July 21, 2009 / 7:02 PM / 10 years ago

Charter tried to sell itself before going bankrupt- adviser

* Charter seeks approval for reorganization plan

* Former adviser says Charter tried to sell itself

* Charter CEO to testify in bankruptcy court

By Yinka Adegoke and Emily Chasan

NEW YORK, July 21 (Reuters) - A former senior financial adviser to U.S. cable operator Charter Communications Inc CHTRQ.PK on Tuesday said the company tried to sell itself several times in the 18 months before it filed for bankruptcy.

Charter was in U.S. bankruptcy court in Manhattan for the second day of a hearing to seek approval for the company’s “prepackaged” bankruptcy reorganization plan.

Jim Millstein, former co-head of restructuring at Lazard who is now senior restructuring officer at the U.S. Treasury, testified on Tuesday that Charter had tried to sell the company to interested parties including private equity as early as summer 2007 and after that. He said he was not privy to the details of the talks but was aware of the results. He said that such talks may have been thwarted by the beginning of a credit freeze since Charter was heavily leveraged.

Millstein, who said he has been working with Charter on its bank and bond debt since 2002, also said the company had attempted to monetize its tax assets in 2008.

Charter, which is controlled by Microsoft Corp (MSFT.O) co-founder Paul Allen, filed for bankruptcy protection in March, buckling under the weight of $21.7 billion in debt, but said at the time it had reached agreements with key stakeholders that would allow it to exit bankruptcy in a matter of months.

If Charter wins approval of the plan from Judge James Peck it would allow the company to shed more than $8 billion in debt while also reinstating about $11 billion of its senior bank debt at below-market interest rates upon its emergence from bankruptcy.

The company’s senior bank lenders, led by JPMorgan Chase & Co (JPM.N), have been starkly opposed to the plan, claiming that Charter has violated its loan agreements and the bankruptcy reorganization plan would change the control of the company, constituting a default that would make debt reinstatement impossible.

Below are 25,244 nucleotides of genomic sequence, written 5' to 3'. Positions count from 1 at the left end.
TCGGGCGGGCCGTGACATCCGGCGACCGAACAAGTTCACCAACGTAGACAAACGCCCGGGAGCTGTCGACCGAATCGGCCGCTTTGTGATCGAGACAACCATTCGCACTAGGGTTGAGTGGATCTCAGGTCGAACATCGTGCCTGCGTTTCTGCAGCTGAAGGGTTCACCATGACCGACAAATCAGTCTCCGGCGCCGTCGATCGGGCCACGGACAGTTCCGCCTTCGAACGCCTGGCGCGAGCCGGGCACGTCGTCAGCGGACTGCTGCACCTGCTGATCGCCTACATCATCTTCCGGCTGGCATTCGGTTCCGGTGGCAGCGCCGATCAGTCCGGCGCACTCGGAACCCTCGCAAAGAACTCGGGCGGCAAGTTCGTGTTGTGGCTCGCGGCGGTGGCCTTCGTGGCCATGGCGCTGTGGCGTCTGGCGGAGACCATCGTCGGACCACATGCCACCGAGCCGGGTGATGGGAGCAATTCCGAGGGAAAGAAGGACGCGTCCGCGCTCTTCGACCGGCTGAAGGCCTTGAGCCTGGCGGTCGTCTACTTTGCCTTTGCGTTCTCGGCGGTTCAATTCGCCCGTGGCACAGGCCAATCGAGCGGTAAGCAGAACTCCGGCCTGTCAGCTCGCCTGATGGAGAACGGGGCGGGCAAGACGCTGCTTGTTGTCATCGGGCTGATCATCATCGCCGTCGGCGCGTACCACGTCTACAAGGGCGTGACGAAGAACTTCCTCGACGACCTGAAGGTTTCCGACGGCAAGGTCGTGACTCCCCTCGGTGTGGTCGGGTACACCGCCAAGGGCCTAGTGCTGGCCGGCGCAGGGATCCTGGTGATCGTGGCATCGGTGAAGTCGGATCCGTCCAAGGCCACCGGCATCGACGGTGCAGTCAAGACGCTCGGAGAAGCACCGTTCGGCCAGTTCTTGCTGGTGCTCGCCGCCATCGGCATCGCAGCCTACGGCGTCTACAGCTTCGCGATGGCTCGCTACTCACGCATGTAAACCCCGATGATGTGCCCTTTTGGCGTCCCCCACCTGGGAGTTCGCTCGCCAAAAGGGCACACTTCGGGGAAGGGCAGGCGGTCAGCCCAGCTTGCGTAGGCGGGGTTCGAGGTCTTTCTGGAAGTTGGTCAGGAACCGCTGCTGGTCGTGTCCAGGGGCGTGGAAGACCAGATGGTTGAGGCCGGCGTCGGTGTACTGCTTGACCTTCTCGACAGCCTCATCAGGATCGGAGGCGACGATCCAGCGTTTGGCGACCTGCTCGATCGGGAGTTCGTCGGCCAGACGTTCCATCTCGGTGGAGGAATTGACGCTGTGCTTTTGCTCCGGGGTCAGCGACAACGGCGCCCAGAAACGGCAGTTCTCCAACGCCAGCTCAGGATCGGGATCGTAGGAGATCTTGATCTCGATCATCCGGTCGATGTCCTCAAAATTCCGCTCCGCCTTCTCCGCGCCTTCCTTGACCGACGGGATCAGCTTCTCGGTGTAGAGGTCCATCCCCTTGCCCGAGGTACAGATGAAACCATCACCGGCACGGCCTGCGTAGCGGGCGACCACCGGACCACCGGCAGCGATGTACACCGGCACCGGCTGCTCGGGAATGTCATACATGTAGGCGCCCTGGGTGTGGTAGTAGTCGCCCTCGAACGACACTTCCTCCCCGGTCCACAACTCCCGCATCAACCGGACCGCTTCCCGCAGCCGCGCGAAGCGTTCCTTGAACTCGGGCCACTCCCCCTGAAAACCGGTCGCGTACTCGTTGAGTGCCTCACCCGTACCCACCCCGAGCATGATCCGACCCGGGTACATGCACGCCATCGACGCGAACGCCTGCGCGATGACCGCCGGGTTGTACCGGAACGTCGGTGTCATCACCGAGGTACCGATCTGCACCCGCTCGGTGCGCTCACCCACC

Millstein testified he believed the reorganization plan did not involve a change of control under the terms of the debt covenants.

Charter’s case has been closely watched in the restructuring industry as a test of the debt reinstatement concept, which has been rarely used but is supposed to be allowed under U.S. laws if the company has no other default under its debt agreements except for its bankruptcy filing.

If Charter, the fourth-largest U.S. cable operator, were unable to reinstate its debt at pre-bankruptcy levels, it would have to renegotiate with its banks and re-price the debt at significantly higher interest rates. The company’s interest payments could increase by more than $500 million annually if that were to occur, according to court papers.

Charter’s Chief Executive Neil Smit is also expected to testify on Tuesday.

The case has also caused an uproar with some Charter shareholders who are disappointed that the value of their equity was wiped as part of the bankruptcy process which gives priority to debt holders.

Judge Peck acknowledged that he has started receiving emails as part of a “letter-writing campaign” from some holders complaining about the court proceedings. The judge described the communications as “impermissible” to the proceedings but said he wanted both sides to be aware of the communications.

The case in re: Charter Communications Inc., U.S. Bankruptcy Court, Southern District of New York, No. 09-11435. (Reporting by Yinka Adegoke and Emily Chasan; Editing Bernard Orr)

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